Medford Rogues GM Chuck Heeman says the team will annually seek housing for up to 30 players during the summer season.

Hosting players: Risk or reward?

Stretching back to the days of the Medford Athletics, local families have volunteered to host young men from around the country as summer baseball season arrives.

When the short-season single-A minor league affiliate's time was up at Miles Field, in came the Southern Oregon RiverDawgs, a collegiate wood-bat squad.

Both defunct franchises relied upon host families to provide the Rogue Valley's baseball visitors with places to stay.

Now a West Coast League franchise has entered the picture. The Rogues — led by former Klamath Falls Gems general manager Chuck Heeman — will annually seek shelter for up to 30 players in need of homes over the course of 21/2 months during the summer (the season begins May 31).

Heeman and others involved in baseball locally say hosting a player benefits both the community and the families involved. He says the Rogues have a tested system in place to ensure the satisfaction of host families and to make sure that players remain on their best behavior.

One local family did, however, have a negative experience hosting players for the RiverDawgs — which has no connection to the Rogues — last year. Cathy Rimov of Medford cautions those interested in adopting out-of-area athletes to beware of the risks of inviting strangers into the home.

The issue came to light recently after the Rogues submitted a brief to the Mail Tribune seeking host families, prompting the Rimovs to write a letter to the newspaper sharing their experience.

Cathy and Paul Rimov say they had high expectations when they decided to host two teenagers. Those hopes were replaced with resentment as they say their underage visitors drank alcohol, avoided them and their son and damaged some of their property over nine weeks. The Rimovs did not report the misbehavior to the RiverDawgs until late in the 2012 season.

Former Southern Oregon RiverDawgs assistant coach Tim Alvarez and president Steve Jensen agree that the family and the players — who were 18 and 19 at the time — were a poor match, but both say the Rimovs should have informed them of the issues sooner.

"The boys never felt comfortable and they never said anything," says Alvarez, who took in the players after they were evicted by the Rimovs. "The homeowners weren't super comfortable. It was never a good fix.

"When you are in someone else's home, you come in on your best behavior. They didn't respect that home."

Other community members, like the Pearsons of Medford, have had positive experiences as host families.

Mark and Debbie Pearson hosted RiverDawgs in 2011 and 2012. Debbie says the players who lived with them were exceptional role models for their teenage sons and that they became like family members. They all still stay in touch, Debbie says.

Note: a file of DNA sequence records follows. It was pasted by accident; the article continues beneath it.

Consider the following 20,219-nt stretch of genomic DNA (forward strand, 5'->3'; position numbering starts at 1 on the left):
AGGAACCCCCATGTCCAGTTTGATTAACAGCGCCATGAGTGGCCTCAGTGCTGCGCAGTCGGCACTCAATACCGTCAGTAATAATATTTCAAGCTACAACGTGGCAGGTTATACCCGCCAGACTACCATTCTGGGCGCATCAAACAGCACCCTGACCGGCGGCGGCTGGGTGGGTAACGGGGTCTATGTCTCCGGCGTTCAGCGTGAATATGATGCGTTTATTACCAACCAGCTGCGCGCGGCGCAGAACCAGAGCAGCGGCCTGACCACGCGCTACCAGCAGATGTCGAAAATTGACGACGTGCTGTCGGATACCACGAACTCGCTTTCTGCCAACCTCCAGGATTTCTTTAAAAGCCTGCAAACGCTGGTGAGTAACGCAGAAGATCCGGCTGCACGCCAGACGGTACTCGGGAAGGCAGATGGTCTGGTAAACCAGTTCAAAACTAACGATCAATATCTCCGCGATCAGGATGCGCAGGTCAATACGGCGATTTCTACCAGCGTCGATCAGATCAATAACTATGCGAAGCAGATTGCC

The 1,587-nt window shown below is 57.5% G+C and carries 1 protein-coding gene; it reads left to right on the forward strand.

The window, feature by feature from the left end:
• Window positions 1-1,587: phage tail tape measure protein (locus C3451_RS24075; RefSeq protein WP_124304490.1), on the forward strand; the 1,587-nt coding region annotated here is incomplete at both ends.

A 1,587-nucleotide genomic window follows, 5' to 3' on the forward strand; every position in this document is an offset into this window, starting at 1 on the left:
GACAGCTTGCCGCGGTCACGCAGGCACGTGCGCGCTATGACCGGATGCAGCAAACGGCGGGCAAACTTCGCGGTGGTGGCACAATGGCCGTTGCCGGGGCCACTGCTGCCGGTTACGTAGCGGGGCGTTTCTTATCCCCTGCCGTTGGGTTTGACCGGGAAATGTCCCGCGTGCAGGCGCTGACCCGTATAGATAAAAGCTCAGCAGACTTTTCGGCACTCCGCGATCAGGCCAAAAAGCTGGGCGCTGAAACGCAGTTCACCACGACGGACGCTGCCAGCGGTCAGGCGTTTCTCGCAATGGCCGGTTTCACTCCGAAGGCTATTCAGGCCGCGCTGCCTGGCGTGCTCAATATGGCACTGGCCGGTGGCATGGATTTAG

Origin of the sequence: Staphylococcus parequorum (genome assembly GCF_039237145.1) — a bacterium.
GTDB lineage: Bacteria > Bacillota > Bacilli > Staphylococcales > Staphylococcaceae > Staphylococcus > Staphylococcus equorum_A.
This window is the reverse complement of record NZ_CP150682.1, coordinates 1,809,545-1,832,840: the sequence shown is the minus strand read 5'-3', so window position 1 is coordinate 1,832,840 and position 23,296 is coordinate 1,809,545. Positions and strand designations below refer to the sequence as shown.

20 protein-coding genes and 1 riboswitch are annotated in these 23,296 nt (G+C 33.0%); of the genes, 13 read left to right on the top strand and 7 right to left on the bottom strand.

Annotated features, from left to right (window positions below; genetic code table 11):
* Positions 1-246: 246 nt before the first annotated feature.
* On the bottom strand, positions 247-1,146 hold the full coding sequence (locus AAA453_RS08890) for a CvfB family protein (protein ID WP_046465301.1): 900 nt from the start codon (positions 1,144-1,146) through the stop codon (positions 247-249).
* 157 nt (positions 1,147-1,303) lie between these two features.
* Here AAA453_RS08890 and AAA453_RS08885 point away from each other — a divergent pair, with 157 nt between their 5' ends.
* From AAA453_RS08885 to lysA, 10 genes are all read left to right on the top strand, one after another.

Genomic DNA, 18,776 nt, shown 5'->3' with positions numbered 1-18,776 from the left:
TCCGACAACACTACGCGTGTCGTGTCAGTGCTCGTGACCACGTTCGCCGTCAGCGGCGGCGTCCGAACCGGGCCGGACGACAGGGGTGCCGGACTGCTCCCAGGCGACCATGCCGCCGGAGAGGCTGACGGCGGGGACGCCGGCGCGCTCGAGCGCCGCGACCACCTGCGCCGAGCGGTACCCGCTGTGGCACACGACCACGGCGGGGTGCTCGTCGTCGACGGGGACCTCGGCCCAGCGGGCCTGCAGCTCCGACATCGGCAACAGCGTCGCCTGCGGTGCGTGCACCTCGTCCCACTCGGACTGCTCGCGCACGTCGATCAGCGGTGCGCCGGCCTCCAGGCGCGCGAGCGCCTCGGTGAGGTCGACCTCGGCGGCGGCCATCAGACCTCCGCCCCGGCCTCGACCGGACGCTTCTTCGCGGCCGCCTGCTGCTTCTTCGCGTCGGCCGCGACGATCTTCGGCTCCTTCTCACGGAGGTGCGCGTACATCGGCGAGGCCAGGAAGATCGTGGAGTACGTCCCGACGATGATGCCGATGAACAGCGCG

"The boys were all good kids," she says. "They helped out around the house and did stuff with our boys."

The Rimovs experience was different. Right away, Cathy says, the players would not do chores, including taking out the trash, and acted disinterested in her teenage son. Things escalated when she found alcohol bottles in the players' shared room.

The Rimovs evicted the two athletes late in the season.

"We thought they would set an example and help out around the house," says Cathy. "That is what we were told. Every time we asked them to do something they said, 'We're going fishing, we won't be home.' We quit asking.

"They came home drunk all the time. They avoided us constantly, avoided us completely. They were gone during the day and came home late at night."

The Rogues have several procedures in place to ensure successful pairings, Heeman says. A detailed series of interviews takes place before matches are made and constant communication is encouraged afterward, he says. WCL players must be academically eligible and playing in college or committed to attend one. Colleges do background checks, Heeman says.

"When they get here, we talk to players before anything happens and tell them our expectations, written expectations that they have to sign," Heeman says. "We stress to the host families over and over and over if the player is doing anything that bothers you — if he has the radio up too loud, if he snores, you have got to tell us. It is really a communication thing."

The Rimovs say they regret not contacting the RiverDawgs sooner and not monitoring the athletes more closely.

"We failed to follow up," Paul says. "We were just trying to allow some trust and privacy. That was a failure on our part to not be more involved in the situation. We were kind of just naive."

Jensen says the problems could have been resolved had the Rimovs expressed them quicker.

"I finally called this lady up and talked to her multiple times," Jensen says. "I talked to the boys. They felt bad she was upset. We went to her and said, 'Why are we hearing this at the end of July? If you would have said there were some issues we would have dealt with it.'"

Heeman says that issues rarely arose when he worked at Klamath Falls — another WCL squad — but that action was quickly taken when trouble was discovered.

"I don't think there were more than about two instances when we had to do it," Heeman says. "Once the player knows it has to stop, it has to stop. We will — but never have — but we will send a player home if he is not behaving or not abiding by the code of conduct."

The Rogues have enlisted 10 host families and are seeking 12 to 14 more.

Anyone interested can call the Rogues at 541-973-2883, or visit

Reach reporter Dan Jones at 541-776-4499, or email

Share This Story